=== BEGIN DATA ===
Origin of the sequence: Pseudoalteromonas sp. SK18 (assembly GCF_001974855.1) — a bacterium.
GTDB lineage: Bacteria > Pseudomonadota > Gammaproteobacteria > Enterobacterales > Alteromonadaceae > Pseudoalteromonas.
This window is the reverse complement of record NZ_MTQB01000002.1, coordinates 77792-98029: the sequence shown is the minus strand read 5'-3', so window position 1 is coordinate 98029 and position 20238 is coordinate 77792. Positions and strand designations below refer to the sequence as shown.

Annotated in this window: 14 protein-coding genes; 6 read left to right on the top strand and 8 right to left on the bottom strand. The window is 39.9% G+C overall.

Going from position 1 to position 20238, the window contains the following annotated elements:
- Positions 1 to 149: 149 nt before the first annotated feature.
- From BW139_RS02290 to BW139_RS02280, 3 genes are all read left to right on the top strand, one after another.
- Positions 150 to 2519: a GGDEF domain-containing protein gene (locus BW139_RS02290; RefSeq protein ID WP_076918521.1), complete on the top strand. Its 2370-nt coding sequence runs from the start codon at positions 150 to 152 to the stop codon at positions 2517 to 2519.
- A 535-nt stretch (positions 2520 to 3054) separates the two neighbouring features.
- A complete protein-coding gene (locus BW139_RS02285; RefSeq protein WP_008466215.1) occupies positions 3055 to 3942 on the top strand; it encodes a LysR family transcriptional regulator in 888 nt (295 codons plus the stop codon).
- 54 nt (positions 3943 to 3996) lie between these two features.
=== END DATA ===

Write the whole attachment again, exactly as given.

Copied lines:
Origin of the sequence: Pseudoalteromonas sp. SK18 (assembly GCF_001974855.1) — a bacterium.
GTDB lineage: Bacteria > Pseudomonadota > Gammaproteobacteria > Enterobacterales > Alteromonadaceae > Pseudoalteromonas.
This window is the reverse complement of record NZ_MTQB01000002.1, coordinates 77792-98029: the sequence shown is the minus strand read 5'-3', so window position 1 is coordinate 98029 and position 20238 is coordinate 77792. Positions and strand designations below refer to the sequence as shown.

Annotated in this window: 14 protein-coding genes; 6 read left to right on the top strand and 8 right to left on the bottom strand. The window is 39.9% G+C overall.

Going from position 1 to position 20238, the window contains the following annotated elements:
- Positions 1 to 149: 149 nt before the first annotated feature.
- From BW139_RS02290 to BW139_RS02280, 3 genes are all read left to right on the top strand, one after another.
- Positions 150 to 2519: a GGDEF domain-containing protein gene (locus BW139_RS02290; RefSeq protein ID WP_076918521.1), complete on the top strand. Its 2370-nt coding sequence runs from the start codon at positions 150 to 152 to the stop codon at positions 2517 to 2519.
- A 535-nt stretch (positions 2520 to 3054) separates the two neighbouring features.
- A complete protein-coding gene (locus BW139_RS02285; RefSeq protein WP_008466215.1) occupies positions 3055 to 3942 on the top strand; it encodes a LysR family transcriptional regulator in 888 nt (295 codons plus the stop codon).
- 54 nt (positions 3943 to 3996) lie between these two features.